Google Search Console for SEO Success

If you’re like most website owners, you want to increase your search rankings and traffic. In order to do this, you have to have insights into how search engines are indexing and ranking your content to what SEO improvements you need to make.

Without data, you are just guessing, and your SEO efforts will be inconsistent at best. Let me show you why you need to be using Google Search Console to easily gain access to tons of valuable search data about your site that can help improve your SEO efforts.

Once you set up and verify your website, you will be able to access the search data that Google has on your website and use it to improve your rankings and troubleshoot any issues with your site or pages.

In this article, I will walk you through how to set up and use Google Search Console data to maximize your SEO efforts and improve your site’s search performance.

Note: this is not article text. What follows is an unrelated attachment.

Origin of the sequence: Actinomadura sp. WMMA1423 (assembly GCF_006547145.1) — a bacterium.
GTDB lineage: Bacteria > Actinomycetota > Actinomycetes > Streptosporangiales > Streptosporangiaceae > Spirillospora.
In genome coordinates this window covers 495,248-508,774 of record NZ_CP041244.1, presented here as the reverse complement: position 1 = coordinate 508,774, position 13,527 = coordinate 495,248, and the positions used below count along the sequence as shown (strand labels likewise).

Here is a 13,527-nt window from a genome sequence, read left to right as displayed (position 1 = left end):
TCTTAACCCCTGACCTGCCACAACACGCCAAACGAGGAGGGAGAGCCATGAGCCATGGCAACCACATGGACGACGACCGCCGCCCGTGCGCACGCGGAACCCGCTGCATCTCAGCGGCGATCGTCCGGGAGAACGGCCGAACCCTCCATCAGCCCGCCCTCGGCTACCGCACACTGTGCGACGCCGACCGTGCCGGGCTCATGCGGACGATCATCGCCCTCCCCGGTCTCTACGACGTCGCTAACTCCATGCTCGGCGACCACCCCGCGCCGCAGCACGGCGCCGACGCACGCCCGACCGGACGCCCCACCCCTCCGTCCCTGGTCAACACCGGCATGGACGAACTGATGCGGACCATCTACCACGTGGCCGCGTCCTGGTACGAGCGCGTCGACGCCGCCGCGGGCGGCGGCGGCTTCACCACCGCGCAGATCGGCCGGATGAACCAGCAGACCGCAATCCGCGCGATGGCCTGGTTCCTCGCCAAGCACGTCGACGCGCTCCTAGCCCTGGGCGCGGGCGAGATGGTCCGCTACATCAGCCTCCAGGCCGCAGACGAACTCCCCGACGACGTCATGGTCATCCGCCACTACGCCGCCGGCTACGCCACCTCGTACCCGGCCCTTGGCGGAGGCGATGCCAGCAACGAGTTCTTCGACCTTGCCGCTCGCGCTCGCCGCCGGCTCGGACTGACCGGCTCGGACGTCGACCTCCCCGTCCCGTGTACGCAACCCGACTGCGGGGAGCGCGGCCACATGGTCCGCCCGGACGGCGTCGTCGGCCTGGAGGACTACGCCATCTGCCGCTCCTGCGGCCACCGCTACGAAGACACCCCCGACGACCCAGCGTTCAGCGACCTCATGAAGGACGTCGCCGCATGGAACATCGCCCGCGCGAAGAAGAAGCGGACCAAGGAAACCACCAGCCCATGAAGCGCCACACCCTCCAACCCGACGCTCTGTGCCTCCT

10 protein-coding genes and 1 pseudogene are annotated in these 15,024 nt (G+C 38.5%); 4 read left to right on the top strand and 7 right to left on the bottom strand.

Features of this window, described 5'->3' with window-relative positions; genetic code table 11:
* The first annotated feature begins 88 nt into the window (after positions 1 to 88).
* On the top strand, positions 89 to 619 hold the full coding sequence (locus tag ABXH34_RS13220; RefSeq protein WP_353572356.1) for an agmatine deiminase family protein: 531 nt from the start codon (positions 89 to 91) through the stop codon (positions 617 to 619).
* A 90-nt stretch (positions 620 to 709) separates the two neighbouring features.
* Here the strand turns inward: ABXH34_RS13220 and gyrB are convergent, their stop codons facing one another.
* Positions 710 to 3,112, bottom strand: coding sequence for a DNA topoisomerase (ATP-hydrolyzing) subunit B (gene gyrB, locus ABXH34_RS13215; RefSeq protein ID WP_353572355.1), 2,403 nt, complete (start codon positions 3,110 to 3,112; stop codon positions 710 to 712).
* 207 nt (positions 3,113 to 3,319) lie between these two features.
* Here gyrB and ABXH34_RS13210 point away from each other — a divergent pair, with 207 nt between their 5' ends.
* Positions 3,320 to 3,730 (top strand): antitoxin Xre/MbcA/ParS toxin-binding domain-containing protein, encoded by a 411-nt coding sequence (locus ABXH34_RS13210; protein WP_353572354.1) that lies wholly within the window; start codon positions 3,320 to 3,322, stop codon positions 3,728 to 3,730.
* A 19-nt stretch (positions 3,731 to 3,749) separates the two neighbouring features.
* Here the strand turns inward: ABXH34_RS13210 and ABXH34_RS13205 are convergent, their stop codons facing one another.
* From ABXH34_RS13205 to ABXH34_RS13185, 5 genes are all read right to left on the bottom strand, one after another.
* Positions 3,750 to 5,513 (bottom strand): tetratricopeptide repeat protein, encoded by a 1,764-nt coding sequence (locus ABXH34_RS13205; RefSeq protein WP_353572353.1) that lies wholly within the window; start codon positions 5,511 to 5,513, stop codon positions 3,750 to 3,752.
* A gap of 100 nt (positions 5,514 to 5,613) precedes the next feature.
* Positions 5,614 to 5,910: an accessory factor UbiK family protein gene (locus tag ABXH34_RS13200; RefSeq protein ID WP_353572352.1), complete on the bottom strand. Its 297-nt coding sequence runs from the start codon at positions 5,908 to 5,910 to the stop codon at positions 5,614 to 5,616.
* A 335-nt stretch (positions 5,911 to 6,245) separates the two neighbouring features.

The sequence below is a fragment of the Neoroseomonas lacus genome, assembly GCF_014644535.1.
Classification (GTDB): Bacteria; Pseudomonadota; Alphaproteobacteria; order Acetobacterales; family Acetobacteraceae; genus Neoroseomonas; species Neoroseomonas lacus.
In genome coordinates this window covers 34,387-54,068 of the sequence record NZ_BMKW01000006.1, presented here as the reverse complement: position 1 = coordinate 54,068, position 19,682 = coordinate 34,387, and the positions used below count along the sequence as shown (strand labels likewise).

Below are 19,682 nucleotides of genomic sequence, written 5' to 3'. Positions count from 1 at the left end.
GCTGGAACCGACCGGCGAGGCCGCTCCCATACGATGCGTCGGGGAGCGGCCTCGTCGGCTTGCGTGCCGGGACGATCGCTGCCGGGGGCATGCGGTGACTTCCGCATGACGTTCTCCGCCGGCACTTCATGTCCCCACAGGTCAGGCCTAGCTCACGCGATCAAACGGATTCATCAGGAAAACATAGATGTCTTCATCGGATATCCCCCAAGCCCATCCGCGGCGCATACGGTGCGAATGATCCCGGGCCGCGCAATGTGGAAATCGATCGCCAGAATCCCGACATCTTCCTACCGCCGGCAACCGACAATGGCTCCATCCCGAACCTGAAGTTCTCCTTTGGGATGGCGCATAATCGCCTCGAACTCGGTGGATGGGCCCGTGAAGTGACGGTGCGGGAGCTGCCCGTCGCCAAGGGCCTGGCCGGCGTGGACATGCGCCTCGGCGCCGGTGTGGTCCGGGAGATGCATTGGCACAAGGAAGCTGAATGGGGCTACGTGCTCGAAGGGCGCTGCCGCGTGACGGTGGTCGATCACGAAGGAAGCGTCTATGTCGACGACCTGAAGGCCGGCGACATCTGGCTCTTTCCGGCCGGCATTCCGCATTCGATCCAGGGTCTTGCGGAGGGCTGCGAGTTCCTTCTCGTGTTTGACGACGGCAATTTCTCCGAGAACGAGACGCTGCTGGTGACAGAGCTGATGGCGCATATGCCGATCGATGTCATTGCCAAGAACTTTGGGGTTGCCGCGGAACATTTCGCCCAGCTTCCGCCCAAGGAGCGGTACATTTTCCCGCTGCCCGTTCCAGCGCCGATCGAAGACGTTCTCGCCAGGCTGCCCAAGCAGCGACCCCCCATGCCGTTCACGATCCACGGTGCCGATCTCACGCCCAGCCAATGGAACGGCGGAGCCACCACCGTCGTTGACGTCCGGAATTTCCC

What is Google Search Console?

Google created Search Console (formerly called Google Webmaster Tools) to allow website owners like you, to manage their websites’ visibility in search engine rankings.

It provides analytics about the performance of your website, including data on impressions, clicks, search queries, and more that help you quickly identify issues and opportunities to improve your site’s organic search traffic.

What is Google Search Console Used For?

Google Search Console is primarily used to monitor your website’s performance in search engine rankings.

It provides data on impressions, clicks, search queries, and more that can help you identify problems that need to be fixed on your site and opportunities to improve your rankings through tweaking current pages or generating new pages.

Its data and reports can be mined to find valuable insights to help you optimize your current content and provide insights into where you should focus next in your content plans.

What is the difference between Google Analytics and Search Console?